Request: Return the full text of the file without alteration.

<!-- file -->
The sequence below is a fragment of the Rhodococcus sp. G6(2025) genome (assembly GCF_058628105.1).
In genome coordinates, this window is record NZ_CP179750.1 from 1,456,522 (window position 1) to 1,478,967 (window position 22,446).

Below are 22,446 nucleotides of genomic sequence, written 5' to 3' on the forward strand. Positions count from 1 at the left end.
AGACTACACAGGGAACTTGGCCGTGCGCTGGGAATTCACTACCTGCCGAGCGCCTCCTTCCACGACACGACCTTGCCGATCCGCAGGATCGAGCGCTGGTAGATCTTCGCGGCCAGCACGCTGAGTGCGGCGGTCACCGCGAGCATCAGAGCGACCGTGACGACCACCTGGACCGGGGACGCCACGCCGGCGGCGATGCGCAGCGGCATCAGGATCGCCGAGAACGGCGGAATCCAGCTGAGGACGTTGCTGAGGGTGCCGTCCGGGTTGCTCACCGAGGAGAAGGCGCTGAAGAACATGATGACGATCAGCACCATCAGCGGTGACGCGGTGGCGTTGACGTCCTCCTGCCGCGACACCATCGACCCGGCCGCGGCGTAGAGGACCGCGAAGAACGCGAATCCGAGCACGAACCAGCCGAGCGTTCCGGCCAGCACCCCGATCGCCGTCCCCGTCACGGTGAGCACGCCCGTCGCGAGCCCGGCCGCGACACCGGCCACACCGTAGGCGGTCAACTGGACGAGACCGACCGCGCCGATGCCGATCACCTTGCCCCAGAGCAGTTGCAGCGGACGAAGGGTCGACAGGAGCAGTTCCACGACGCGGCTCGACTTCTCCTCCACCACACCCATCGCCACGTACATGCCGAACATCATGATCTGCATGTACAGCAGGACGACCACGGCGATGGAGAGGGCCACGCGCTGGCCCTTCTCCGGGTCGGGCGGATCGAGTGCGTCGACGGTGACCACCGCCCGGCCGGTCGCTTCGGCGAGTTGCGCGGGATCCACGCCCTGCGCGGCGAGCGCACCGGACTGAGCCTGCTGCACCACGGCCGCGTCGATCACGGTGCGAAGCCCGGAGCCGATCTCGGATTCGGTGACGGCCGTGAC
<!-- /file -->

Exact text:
The sequence below is a fragment of the Rhodococcus sp. G6(2025) genome (assembly GCF_058628105.1).
In genome coordinates, this window is record NZ_CP179750.1 from 1,456,522 (window position 1) to 1,478,967 (window position 22,446).

Below are 22,446 nucleotides of genomic sequence, written 5' to 3' on the forward strand. Positions count from 1 at the left end.
AGACTACACAGGGAACTTGGCCGTGCGCTGGGAATTCACTACCTGCCGAGCGCCTCCTTCCACGACACGACCTTGCCGATCCGCAGGATCGAGCGCTGGTAGATCTTCGCGGCCAGCACGCTGAGTGCGGCGGTCACCGCGAGCATCAGAGCGACCGTGACGACCACCTGGACCGGGGACGCCACGCCGGCGGCGATGCGCAGCGGCATCAGGATCGCCGAGAACGGCGGAATCCAGCTGAGGACGTTGCTGAGGGTGCCGTCCGGGTTGCTCACCGAGGAGAAGGCGCTGAAGAACATGATGACGATCAGCACCATCAGCGGTGACGCGGTGGCGTTGACGTCCTCCTGCCGCGACACCATCGACCCGGCCGCGGCGTAGAGGACCGCGAAGAACGCGAATCCGAGCACGAACCAGCCGAGCGTTCCGGCCAGCACCCCGATCGCCGTCCCCGTCACGGTGAGCACGCCCGTCGCGAGCCCGGCCGCGACACCGGCCACACCGTAGGCGGTCAACTGGACGAGACCGACCGCGCCGATGCCGATCACCTTGCCCCAGAGCAGTTGCAGCGGACGAAGGGTCGACAGGAGCAGTTCCACGACGCGGCTCGACTTCTCCTCCACCACACCCATCGCCACGTACATGCCGAACATCATGATCTGCATGTACAGCAGGACGACCACGGCGATGGAGAGGGCCACGCGCTGGCCCTTCTCCGGGTCGGGCGGATCGAGTGCGTCGACGGTGACCACCGCCCGGCCGGTCGCTTCGGCGAGTTGCGCGGGATCCACGCCCTGCGCGGCGAGCGCACCGGACTGAGCCTGCTGCACCACGGCCGCGTCGATCACGGTGCGAAGCCCGGAGCCGATCTCGGATTCGGTGACGGCCGTGAC